The treatment of individuals and businesses in debt has (happily) evolved over time. Andy Wood of Wilson Field provides an overview of how things were, and how things have changed.
From the early days of money as we know it, people have encountered financial difficulties. Whether the cause is unforeseen circumstances, poor management or extravagance, the end result is the same.
In ancient Roman law, the legal concept fallitus ergo fraudator meant ‘insolvent thus a swindler’. The idea was that bankrupts were dishonest. In reality, there are of course honest and dishonest bankrupts, as there are honest and dishonest people. The state of insolvency doesn’t change an individual’s character.
Though avarice may play a part in many instances, in general, there is no proven correlation between bankruptcy and dishonesty.
Punishment and humiliation
Old Roman law had a long-lasting impact on insolvency law across much of Europe. Bankrupts were often treated punitively and, in exceptional cases, their situation could even amount to a capital offence.
De debitore in partes secando was the privilege given to creditors allowing them to cut the debtor’s body into pieces and share it out proportionately, according to the size of debt. Perhaps it was intended as a threat, as it’s believed that it was rarely, if ever, used in practice.
The most widely-accepted theory about the origin of the word 'bankrupt' comes from combining the ancient Latin words bancus (bench or table) and ruptus (broken). When a trader or banker who conducted their public marketplace transactions on a bench was unable to continue to meet obligations, the bench was broken in a symbolic show of failure.
The English and French were among those who prescribed the death penalty for bankruptcy, though it was infrequently exercised. In Tudor England you could be pilloried (a pillory being hinged wooden boards forming holes through which the head and/or various limbs were inserted), and have one ear nailed to it and then cut off once you were deemed to have paid your penance.
The punishment for bankrupts in northern Italy in the Middle Ages was a peculiar sight. A bankrupt would hit their bare backside against a rock three times before a jeering crowd and shout, “I declare bankruptcy”. The focus was incontrovertibly on punishment and humiliation.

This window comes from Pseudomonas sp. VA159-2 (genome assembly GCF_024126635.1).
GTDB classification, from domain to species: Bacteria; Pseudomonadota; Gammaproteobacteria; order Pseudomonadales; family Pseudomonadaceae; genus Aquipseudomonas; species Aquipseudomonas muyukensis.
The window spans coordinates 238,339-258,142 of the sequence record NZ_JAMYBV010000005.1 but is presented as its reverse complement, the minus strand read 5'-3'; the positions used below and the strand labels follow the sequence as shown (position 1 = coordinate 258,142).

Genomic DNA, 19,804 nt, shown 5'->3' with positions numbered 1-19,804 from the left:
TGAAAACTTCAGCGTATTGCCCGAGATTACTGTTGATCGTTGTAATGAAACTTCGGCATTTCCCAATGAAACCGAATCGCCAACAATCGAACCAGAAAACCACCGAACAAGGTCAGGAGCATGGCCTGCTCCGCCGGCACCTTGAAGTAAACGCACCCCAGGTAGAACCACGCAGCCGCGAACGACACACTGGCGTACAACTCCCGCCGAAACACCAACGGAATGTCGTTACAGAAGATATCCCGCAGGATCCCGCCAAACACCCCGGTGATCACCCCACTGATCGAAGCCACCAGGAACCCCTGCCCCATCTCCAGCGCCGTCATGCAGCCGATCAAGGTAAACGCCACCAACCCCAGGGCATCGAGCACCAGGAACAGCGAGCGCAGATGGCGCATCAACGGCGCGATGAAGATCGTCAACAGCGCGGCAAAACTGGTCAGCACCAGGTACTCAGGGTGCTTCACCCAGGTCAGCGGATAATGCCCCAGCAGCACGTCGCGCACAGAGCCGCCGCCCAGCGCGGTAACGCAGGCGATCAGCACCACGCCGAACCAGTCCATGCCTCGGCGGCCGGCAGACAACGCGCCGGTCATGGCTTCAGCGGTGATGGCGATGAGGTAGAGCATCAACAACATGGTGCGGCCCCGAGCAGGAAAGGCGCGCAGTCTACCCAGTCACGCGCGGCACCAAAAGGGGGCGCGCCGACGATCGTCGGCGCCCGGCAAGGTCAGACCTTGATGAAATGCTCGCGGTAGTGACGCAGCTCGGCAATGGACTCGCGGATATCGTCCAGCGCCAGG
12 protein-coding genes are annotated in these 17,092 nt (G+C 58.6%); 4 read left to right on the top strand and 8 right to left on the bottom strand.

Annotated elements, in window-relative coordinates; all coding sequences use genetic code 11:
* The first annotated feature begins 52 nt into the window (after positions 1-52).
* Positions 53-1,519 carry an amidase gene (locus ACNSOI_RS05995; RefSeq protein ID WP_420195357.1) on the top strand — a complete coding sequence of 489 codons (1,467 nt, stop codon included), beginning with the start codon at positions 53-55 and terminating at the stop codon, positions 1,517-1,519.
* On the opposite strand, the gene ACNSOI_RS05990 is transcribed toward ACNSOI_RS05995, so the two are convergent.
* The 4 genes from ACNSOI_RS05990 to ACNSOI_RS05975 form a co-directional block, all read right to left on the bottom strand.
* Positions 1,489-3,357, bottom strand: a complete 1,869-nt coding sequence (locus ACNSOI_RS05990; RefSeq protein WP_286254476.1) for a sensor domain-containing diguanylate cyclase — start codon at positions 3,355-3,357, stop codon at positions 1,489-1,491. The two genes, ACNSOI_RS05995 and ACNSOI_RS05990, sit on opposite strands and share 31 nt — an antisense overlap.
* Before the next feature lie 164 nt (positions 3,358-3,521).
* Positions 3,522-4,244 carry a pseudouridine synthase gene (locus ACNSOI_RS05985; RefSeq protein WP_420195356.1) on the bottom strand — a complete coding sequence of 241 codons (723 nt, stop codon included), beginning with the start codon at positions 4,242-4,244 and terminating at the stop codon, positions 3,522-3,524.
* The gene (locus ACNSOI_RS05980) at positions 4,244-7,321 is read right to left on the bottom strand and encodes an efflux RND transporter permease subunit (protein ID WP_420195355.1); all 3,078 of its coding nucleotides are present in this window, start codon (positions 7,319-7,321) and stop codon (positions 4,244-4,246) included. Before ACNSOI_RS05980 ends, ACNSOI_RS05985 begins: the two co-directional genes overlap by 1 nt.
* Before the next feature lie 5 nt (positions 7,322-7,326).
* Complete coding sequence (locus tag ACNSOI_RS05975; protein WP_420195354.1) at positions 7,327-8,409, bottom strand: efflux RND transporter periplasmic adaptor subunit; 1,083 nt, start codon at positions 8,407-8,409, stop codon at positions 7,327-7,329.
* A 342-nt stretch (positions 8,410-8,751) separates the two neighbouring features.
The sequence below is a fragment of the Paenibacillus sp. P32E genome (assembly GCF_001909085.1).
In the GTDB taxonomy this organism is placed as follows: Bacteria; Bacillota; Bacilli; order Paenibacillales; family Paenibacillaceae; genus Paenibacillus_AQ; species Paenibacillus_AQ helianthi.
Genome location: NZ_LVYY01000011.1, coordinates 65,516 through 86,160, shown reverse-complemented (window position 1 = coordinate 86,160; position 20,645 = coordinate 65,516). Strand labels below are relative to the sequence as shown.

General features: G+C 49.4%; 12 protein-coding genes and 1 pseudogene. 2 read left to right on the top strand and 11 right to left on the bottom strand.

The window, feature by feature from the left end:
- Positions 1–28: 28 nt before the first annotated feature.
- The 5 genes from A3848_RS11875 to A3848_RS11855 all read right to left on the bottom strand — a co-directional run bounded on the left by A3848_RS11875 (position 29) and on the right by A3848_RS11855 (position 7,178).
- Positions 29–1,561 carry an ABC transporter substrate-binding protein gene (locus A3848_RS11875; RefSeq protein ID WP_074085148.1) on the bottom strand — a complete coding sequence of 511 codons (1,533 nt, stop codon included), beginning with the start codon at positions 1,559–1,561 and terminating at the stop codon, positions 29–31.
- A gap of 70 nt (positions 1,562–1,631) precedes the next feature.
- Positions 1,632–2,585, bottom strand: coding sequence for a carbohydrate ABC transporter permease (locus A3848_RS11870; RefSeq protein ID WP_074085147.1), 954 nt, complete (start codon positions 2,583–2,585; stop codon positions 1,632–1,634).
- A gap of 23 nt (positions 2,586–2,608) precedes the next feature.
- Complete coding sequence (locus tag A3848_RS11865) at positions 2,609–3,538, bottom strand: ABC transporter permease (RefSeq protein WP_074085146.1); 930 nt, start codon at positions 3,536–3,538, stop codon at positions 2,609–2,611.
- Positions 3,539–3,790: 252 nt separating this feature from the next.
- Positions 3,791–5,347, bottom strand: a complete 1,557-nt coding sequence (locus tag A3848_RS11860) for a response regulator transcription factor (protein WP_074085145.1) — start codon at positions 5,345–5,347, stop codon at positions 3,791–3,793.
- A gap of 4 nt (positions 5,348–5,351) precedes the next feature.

Other punishments included slavery and debtors' prison, such as the notorious Marshalsea and Fleet prisons in London. Debtors were by far the largest element in the British 18th-century prison population, who were often tradespeople who had fallen on hard times. In 1869, the Debtors Act heralded the beginning of the end for debtors’ prisons in the UK (Gazette issue 23524).
The role of The Gazette
Bankrupts were not only punished, but their situation was also published to warn creditors to be cautious when dealing with the debtor. Bankruptcy proceedings have been recorded in The Gazette since the 18th century in order to place notices in the public domain. By 1712, insolvent debtors and meetings of creditors were detailed, and by 1750, dissolutions of business partnerships.
In November 1761, John Perrott was unfortunate to be one of the few people in England to be hanged for ‘fraudulent bankruptcy’. His story has all the ingredients for a film – intrigue, deceit, a mistress and a gruesome ending.
His crime was not mere bankruptcy. He had been hiding assets and syphoning money to his mistress to the detriment of his creditors. After refusing to make full disclosure, he took that information to the gallows at Smithfield, and to his grave, age 38.
There are multiple notices to creditors concerning Perrott in The Gazette, even as late as 1765 (Gazette issue 10510), with his original bankruptcy notice appearing in 1760 (Gazette issue 9946). In June 1761, a warrant was issued to detain Perrott for ‘having feloniously concealed from his Creditors a great Part of his Estate and Effects’ (Gazette issue 10116).
In many western countries, including Britain, the approach to bankruptcy has thankfully evolved, with the focus moving away from punishment and retribution to allowing the debtor the chance of a fresh start.
The Gazette has a statutory duty to publish bankruptcy and insolvency notices, but you will also find published discharge from bankruptcy notices (notice code 2515) and annulments and rescindments (notice code 2512).
The same approach is taken with corporate insolvencies; that is, to salvage the business, rather than just terminate its existence. It follows that, at least in theory, most parties should be better off than if it is simply shut down and liquidated. It is seen as a better result for creditors, for employees, for the owners and, in the bigger scheme of things, for the economy as a whole, if individuals and businesses remain productive.
There may no longer be a threat of capital punishment, but running an insolvent business can be extremely stressful. The threat of bailiffs or legal action; phone calls from pressing creditors; sleepless nights worrying about the inability to pay the rent or staff wages; the threat of losing a home and the business; and making staff redundant – none of this is for the faint-hearted. But there are organisations and charities which can provide support during this difficult time.
Slowly, the perceived stigma attached to bankruptcy and insolvency is diminishing as attitudes change, but it remains the case that most people find the whole matter extremely stressful. Advice to anybody facing these problems is simple: the sooner that these are addressed through specialist advice, the better the prognosis for the future.
About the author
Andy Wood is associate director at Wilson Field. Former R3 Yorkshire and Humberside regional chairman and committee member, Andy is a licensed insolvency practitioner.
Image: Merchant of Venice, illustration